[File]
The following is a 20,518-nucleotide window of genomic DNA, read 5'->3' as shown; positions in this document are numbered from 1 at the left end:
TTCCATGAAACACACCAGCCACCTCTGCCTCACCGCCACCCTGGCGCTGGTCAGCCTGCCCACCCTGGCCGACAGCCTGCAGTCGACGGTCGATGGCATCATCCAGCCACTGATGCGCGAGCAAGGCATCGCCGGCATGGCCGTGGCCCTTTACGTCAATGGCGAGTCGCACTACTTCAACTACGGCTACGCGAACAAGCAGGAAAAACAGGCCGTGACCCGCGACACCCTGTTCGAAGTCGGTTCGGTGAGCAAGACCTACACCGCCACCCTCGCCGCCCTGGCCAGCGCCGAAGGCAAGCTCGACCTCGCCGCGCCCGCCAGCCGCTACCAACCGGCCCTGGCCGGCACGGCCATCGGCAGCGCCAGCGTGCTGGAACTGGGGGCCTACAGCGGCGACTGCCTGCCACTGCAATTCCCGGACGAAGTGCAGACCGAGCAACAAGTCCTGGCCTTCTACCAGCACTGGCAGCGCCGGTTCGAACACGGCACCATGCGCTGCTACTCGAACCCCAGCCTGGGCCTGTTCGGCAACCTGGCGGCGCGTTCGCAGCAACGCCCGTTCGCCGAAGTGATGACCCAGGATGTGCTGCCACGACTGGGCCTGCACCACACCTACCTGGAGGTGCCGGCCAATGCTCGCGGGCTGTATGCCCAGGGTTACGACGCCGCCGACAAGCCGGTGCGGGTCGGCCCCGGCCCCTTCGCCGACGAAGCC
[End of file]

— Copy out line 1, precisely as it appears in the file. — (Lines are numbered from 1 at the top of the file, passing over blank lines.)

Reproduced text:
The following is a 20,518-nucleotide window of genomic DNA, read 5'->3' as shown; positions in this document are numbered from 1 at the left end: